Tuesday, December 23, 2008

For Annie Jump Cannon, 1863-1941

Bright Star, Would I Were Stedfast by John Keats
Bright star, would I were stedfast as though art--
Not in lone splendor hung aloft the night,
And watching, with eternal lids apart,
Like nature's patient sleepless Eremite,
The moving waters at their priestlike task
Of pure ablution round earth's shores,
Or gazing on the new soft fallen mask
Of snow upon the mountains and the moors:
No--yet still stedfast, still unchangeable,
Pillowed upon my fair love's ripening breast
To feel forever its soft fall and swell,
Awake for ever in a sweet unrest;
Still, still to hear her tender- taken breath,
And so live ever--or else swoon to death.
Although this poem is done in the romantic style of John Keats, for some reason I thought it would make a fitting tribute to the woman astronomer I had mentioned earlier in my blog under the Adrienne Rich poem. I still plan to do a post or two about this fascinating and incredibly hard working woman. Annie Jump Cannon pushed the frontiers of astronomy outward a great deal in her time and in my opinion has never been as properly acknowledged as she should have been. More to come about Annie Cannon and her life later. Peace and be well to anyone stopping by or passing through! http://en.wikipedia.org/wiki/Annie_Jump_Cannon


Alex Robinson said...

Great - it is for us to decide who we admire & how we would like to honour them. We've been TOLD who to 'look up to' for far too long.

Why do you admire her so Devin - what is it about her that draws you?

Devin said...

Hiya wise-gosh I am so thankful for all of the thoughtful and intelligent comments today! I thought as the season sped on towards the new year it would be hard to get any comments or activity here! With Annie-I do not even know where to start-first of all it has always rubbed me the wrong way that had she been a man she would be a household(at the very least in the world of astronomy name) I love the way she approached the amazingly hard work she had to do with such a fervor(normally i think in some modern areas of life 'work' defines a person way too much and in some cases people are being worked to death in jobs they hate) but if you 'work' at a job you love now that is a different story. in the posts that i hope to do about her i want to take the reader through a step by step process of the work Annie had to do and how difficult it must have been and the AMOUNT of it she did-I think Annie must have felt a soul connection to the stars when she looked up at the sky at night-I think she herself was probably such a humble soul that on the inside she could have cared less about human honors and awards-but like i say-it sure as hell grinds at me and maybe i am wrong for this-but i feel that had it been a bloke doing the work-he would have been showered with praises on his masculine busyasabeeness! I also-this is going to sound so stupid-but I also love her face-do not know how else to put it. In the photo she is working at her 'craft' I get a psychic sense of what wonder she must have been feeling at the time-it wasnt work to her at all-but discovering some of creations secrets-that in my beliefs we will never know all of-to me this is a wonderful and joyful thing-I think she also realized this but had such a sense of delight that she was very happy with her 'human' share of nature's secrets. This image kind of reminds me of another woman that everyone who reads MFM knows i adore-Anne Sexton-there is a photo of Anne Sexton working at her craft that I am going to try to find and put up here later-even tho this pic is in profile-I love it because Anne seems to be happy-it is kind of a heartbreaking image in light of later events. Annie and Anne-two aspects of the eternal feminine (to me anyway) I just wish Anne had stuck around longer-do not judge at all-but what can I say-I miss her! Sorry I am so all over the place in this response-may as well go all the way -to Linda Gray Sexton-your mom would be proud of you! I do hope that when Annie Cannons posts are hopefully here I can make the reader sure of how hard and intricate the 'work' she had to do was-but I think she did it with eternal gratitude and delight. best to you as always wise and your family-thanks so much for stopping by!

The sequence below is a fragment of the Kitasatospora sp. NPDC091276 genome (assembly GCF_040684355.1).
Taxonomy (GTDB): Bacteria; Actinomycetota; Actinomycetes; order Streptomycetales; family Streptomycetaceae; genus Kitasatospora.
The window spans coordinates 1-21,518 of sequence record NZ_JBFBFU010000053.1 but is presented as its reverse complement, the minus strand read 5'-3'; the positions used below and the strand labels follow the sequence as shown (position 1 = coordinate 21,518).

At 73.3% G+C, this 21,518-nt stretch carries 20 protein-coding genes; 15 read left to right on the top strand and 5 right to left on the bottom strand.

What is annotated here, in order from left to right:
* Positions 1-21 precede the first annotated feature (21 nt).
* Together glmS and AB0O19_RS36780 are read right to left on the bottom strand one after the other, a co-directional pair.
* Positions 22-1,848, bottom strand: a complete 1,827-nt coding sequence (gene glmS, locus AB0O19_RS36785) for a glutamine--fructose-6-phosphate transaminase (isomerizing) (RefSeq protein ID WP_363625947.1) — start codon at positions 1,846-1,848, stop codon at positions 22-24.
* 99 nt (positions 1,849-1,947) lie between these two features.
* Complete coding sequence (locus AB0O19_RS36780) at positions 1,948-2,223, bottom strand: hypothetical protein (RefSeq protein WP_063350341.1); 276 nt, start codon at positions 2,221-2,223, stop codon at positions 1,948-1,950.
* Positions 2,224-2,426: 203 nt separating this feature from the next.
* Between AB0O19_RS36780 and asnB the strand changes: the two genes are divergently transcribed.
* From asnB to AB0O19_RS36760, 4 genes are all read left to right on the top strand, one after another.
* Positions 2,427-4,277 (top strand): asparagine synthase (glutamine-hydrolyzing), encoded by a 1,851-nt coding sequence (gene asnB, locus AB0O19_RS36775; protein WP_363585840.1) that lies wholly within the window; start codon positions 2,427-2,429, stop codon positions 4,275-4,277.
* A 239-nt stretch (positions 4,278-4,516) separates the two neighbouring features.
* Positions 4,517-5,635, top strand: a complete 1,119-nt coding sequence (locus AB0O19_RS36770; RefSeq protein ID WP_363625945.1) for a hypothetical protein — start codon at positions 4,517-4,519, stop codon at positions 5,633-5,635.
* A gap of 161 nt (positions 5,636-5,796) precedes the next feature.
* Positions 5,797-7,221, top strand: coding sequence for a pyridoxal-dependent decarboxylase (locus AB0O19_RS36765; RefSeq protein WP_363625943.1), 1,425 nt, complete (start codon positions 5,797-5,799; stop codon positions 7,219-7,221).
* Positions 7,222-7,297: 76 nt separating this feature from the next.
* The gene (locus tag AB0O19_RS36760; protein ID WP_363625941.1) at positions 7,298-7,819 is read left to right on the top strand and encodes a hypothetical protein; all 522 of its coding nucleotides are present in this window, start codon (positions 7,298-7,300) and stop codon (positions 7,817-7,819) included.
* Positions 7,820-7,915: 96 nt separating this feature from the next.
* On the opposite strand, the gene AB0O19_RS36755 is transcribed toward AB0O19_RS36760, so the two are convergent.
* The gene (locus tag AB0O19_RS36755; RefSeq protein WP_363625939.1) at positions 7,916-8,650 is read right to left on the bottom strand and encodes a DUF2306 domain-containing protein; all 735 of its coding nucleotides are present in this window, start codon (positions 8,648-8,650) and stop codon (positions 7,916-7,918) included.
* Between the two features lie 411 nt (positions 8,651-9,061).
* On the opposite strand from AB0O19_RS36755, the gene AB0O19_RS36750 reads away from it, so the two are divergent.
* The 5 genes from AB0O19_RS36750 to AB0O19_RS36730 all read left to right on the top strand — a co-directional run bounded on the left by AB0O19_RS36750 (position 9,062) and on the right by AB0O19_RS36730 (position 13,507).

Alex Robinson said...

Thanks for your reply Devin - I loved that you loved her face - that is the second time I have noted you remarked on admiring women's faces that would not be termed beautiful & it is heart warming coming from a man.

The overpowering emphasis on women's looks is suffocating - I recently read an excellent book which pointed out how female beauty has come to be equated with power - there is this constant pressure on & in the female species to put so much energy into 'looks' which can then be translated into 'apparent' power via the appreciation & attention of the 'apparent' wielders of power - men. All this comes at the loss of great female achievements, also there is the backlash created by women who will not or feel they cannot, embrace their creativity IMO.

Devin said...

Well as far as the 'man' part-there may be debate about this(wink)In all seriousness I am so glad you saw this and I couldnt agree more with your profound thoughts in the second comment! I am so glad I caught this was just about to do more research-although I might be back later this am-I love your thinking in your new post-best to you and yours as always-hope to chat very very soon!